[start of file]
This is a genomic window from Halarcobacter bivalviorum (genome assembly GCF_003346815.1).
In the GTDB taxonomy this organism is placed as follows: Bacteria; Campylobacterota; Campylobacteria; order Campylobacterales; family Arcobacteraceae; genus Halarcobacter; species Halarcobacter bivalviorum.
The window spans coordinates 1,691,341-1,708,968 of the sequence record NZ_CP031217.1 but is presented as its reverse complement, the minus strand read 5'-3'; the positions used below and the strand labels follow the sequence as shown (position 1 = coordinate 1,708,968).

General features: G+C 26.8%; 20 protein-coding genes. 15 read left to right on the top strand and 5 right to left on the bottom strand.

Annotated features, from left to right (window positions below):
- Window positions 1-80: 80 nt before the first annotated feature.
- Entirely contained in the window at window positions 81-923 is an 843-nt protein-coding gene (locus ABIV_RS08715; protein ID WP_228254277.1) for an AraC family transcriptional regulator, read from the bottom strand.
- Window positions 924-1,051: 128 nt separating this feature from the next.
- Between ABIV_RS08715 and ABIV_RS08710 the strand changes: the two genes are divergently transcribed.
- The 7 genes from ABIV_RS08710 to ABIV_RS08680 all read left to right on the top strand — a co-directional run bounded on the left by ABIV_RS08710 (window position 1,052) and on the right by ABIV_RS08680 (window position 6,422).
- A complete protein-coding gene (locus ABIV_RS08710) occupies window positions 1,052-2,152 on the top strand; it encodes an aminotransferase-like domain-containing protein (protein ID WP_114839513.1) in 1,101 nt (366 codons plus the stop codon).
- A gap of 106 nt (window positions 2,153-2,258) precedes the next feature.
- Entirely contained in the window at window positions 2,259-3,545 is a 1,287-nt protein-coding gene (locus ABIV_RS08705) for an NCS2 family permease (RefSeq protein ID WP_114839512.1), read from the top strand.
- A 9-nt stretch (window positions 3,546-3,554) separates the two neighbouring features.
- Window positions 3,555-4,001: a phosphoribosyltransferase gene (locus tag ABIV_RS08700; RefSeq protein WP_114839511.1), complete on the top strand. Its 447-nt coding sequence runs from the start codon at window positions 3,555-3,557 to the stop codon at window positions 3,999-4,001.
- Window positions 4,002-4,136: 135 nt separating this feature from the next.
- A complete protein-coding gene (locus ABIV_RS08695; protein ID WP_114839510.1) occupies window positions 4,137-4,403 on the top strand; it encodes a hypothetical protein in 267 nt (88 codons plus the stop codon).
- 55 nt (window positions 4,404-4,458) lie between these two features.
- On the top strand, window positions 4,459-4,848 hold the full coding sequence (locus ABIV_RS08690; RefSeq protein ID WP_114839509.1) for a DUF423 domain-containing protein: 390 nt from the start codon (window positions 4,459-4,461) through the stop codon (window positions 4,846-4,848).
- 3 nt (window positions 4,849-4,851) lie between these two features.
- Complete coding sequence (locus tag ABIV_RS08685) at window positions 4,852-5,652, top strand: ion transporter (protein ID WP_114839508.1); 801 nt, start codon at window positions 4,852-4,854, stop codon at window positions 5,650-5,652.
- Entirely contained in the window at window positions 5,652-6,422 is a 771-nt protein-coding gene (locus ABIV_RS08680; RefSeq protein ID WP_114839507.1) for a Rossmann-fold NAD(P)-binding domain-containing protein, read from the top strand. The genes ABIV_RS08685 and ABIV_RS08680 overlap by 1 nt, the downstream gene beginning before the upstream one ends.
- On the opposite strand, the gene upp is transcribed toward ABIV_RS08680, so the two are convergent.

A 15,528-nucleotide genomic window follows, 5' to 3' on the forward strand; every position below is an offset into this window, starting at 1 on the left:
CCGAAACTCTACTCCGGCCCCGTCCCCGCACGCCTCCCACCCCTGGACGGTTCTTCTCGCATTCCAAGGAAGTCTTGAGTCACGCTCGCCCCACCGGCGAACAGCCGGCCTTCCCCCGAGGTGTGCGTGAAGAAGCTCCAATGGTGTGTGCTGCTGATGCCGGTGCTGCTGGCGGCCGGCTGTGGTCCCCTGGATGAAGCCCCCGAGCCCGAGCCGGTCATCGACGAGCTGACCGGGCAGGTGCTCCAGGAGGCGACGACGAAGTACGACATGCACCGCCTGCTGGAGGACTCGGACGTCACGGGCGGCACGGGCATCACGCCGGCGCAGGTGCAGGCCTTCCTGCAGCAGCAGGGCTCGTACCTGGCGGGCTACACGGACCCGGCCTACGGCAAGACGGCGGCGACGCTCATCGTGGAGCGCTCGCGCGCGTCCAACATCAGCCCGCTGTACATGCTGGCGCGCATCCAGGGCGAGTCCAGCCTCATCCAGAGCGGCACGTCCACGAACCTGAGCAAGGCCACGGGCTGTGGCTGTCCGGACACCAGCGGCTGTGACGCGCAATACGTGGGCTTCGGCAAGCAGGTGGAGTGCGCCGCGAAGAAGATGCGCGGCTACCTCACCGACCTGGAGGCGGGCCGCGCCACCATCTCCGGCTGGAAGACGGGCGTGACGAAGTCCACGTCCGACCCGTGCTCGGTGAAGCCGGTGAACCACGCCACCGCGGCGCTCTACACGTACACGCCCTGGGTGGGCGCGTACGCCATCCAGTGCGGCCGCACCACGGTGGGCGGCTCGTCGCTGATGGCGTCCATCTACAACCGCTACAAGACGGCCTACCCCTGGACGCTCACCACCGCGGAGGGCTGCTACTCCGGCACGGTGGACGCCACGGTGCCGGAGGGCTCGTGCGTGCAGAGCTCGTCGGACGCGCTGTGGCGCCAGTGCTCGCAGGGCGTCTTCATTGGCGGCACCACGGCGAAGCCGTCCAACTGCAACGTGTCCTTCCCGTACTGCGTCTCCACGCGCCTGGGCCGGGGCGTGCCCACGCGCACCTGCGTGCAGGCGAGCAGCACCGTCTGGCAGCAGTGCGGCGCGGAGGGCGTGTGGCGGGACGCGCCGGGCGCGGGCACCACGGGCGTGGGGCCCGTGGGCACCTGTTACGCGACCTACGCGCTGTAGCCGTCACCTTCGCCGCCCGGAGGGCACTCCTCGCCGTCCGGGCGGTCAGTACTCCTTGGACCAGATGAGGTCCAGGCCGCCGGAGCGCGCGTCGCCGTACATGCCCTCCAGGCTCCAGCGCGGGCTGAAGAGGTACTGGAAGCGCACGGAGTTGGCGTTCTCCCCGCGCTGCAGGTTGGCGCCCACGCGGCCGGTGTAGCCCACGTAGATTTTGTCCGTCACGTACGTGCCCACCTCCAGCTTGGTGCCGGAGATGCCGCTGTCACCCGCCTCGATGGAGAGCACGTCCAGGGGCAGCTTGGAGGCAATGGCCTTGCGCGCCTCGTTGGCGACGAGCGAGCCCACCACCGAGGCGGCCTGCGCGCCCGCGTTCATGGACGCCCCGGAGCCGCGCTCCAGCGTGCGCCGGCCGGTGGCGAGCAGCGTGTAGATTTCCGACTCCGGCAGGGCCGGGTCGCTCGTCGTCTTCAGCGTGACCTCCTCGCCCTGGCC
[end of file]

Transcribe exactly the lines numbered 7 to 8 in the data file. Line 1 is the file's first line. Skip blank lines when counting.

- Entirely contained in the window at window positions 81-923 is an 843-nt protein-coding gene (locus ABIV_RS08715; protein ID WP_228254277.1) for an AraC family transcriptional regulator, read from the bottom strand.
- Window positions 924-1,051: 128 nt separating this feature from the next.